Trump-Quake: Trump’s Impact on Private Equity? Part II: New Regulatory Framework

Donald Trump’s election could bring sweeping changes to existing business regulations.  As a candidate, Trump pledged to “eliminate unnecessary regulations that kill jobs and bloat government.”

Trump-Quake: Trump’s Impact on Private Equity? Part II: New Regulatory Framework

Most expect that financial services deregulation will take center stage early in the Trump presidency.  Some of this deregulation could be welcome news for private equity funds that were swept up in the Dodd-Frank financial services reforms.  However, the future is far less certain for other regulations that impact private equity investments and M&A activity in the U.S., including antitrust and national security (or CFIUS) review.

Financial Services Deregulation

Dismantling regulation of the financial services industry is likely to be an area of particular focus for the incoming administration.  During his campaign, candidate Trump repeatedly pledged to “get rid of” Dodd-Frank, the set of sweeping financial services reforms passed in the wake of the 2008-9 financial crisis without a single House Republican vote and only three Senate Republicans supporting it (Senators Scott Brown of Massachusetts, and Olympia J. Snowe and Susan Collins of Maine).

Title IV the Dodd-Frank Act mandated that many previously unregistered advisers to private funds (such as hedge funds and private equity funds, but not venture capital funds) register with the SEC, making them subject to its oversight and enforcement jurisdiction.

In 2012, after the SEC’s Office of Compliance Inspections and Examinations launched a Presence Exam Initiative, examining more than 150 private equity firms, the SEC very publicly intensified enforcement activity over fund expenses, expense allocation, undisclosed fees, conflicts of interest, and issues related to the marketing and valuation of private equity funds.  This left many private equity funds, particularly those in the middle market, to view themselves as having been unwittingly swept up in an impulse to over-regulate.  In a July 2015 article in The Hill marking the 5-year anniversary of Dodd-Frank, the Association for Corporate Growth’s President, Gary LaBranche wrote:

Regulating private equity has not enhanced the robust and highly rigorous due diligence process already performed by PE's sophisticated investors, before committing to a ten-year partnership. This due diligence is precisely why private equity outperforms most other investments over 3, 5, and 10 year periods… Dodd-Frank has caused small and midsize private equity firms to divert resources from investing activities to navigating the Act’s complex regulatory framework. Instead of focusing on what private equity does better than any other investment class – providing returns for investors – private equity firms have been forced to spend roughly $100,000 annually on compliance1.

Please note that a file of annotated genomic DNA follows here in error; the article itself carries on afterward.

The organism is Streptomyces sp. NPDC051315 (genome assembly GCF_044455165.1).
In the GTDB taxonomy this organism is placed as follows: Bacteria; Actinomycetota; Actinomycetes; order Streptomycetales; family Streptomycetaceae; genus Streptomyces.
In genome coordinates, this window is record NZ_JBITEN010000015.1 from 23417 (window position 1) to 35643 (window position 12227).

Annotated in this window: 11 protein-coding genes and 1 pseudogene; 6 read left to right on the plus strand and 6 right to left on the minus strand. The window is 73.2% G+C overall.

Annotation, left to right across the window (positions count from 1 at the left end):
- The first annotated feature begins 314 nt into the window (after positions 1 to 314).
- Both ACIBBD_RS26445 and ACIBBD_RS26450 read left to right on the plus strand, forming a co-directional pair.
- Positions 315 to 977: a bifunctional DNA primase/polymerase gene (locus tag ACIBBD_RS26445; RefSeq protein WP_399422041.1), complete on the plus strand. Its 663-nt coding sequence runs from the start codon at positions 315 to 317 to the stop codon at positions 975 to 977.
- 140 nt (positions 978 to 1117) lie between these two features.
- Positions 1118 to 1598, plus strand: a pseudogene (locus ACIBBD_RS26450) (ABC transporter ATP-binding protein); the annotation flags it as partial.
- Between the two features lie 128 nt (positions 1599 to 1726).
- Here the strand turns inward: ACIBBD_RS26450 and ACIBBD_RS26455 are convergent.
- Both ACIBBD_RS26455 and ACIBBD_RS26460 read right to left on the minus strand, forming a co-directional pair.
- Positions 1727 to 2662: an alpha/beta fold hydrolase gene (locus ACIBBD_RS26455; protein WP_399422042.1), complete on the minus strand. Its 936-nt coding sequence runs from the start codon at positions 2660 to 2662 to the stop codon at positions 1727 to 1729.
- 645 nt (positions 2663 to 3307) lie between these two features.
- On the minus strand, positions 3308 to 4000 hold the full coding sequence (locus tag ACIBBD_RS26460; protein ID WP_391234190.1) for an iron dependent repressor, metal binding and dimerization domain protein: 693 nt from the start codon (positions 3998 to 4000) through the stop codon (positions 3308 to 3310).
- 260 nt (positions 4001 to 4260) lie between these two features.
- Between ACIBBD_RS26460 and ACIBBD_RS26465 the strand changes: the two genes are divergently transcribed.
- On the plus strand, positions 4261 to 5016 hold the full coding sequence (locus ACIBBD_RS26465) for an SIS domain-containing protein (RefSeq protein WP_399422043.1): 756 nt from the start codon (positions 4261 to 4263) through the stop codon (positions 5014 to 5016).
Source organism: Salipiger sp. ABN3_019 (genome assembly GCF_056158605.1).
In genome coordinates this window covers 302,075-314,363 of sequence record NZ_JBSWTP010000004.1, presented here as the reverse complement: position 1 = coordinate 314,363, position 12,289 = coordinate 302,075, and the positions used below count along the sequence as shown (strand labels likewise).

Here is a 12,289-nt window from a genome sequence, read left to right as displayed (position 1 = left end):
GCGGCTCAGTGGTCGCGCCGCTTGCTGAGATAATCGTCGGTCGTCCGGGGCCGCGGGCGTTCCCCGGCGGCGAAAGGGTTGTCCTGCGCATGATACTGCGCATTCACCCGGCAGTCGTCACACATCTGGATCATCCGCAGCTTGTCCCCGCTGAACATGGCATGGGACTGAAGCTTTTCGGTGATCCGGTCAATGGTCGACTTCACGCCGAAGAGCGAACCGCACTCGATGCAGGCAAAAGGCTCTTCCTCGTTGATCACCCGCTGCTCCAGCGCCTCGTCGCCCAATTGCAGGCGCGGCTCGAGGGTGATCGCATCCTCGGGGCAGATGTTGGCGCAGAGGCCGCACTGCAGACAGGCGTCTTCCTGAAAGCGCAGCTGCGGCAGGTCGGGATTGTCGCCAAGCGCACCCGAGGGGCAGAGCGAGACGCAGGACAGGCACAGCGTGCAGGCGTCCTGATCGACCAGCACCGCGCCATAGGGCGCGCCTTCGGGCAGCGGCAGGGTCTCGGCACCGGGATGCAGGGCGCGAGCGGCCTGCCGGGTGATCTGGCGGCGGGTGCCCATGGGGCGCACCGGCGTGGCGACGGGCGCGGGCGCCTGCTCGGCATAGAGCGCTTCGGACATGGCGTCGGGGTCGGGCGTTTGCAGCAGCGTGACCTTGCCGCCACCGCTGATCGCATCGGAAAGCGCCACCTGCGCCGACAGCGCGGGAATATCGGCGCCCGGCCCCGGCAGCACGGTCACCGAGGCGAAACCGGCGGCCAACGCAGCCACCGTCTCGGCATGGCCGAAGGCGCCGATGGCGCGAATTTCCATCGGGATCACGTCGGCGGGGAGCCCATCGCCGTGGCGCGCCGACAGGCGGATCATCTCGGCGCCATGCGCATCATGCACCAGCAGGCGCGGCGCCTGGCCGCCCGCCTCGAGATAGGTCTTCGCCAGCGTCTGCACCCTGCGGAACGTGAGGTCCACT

Another cornerstone of Dodd-Frank that has impacted private equity is the “Volker Rule.” Among its restrictions, the rule restricts banks and their affiliates from investing in and sponsoring private equity funds.  Notwithstanding his opposition to Dodd-Frank, when asked about the rule during the campaign, Trump was noncommittal2.

House Financial Services Chairman Jeb Hensarling introduced legislation earlier this year that could become the foundation of a body of financial services deregulation moving through Congress in early 20173. Hensarling’s proposals, referred to as the “Choice Act,” include repealing the Volker Rule and lifting the threshold for bank regulation by the Consumer Financial Protection Bureau from $10 billion in assets to $50 billion4. The Volker Rule is blamed (rightly or wrongly) for hurting institutional fundraising by virtue of its restricting investment capital from banks. The Volker Rule is also widely credited with leading to the significant growth of the secondaries market after banks were forced to divest their “higher risk” investments.  Many fund managers point to these regulatory changes as having had a negative impact overall on general lending activities among banks, leading to a decline in loan origination for buyouts and the corresponding rise of unregulated institutional investors lending via private markets funds and business development companies5.

In light of the above, it is reasonable to expect a roll-back of Dodd-Frank, or at least portions of it, though timing, and the fate of some of its more controversial aspects remain unknown.

Antitrust Enforcement

Deal-makers in the private equity industry will be keeping an eye on the direction of antitrust enforcement under the new administration.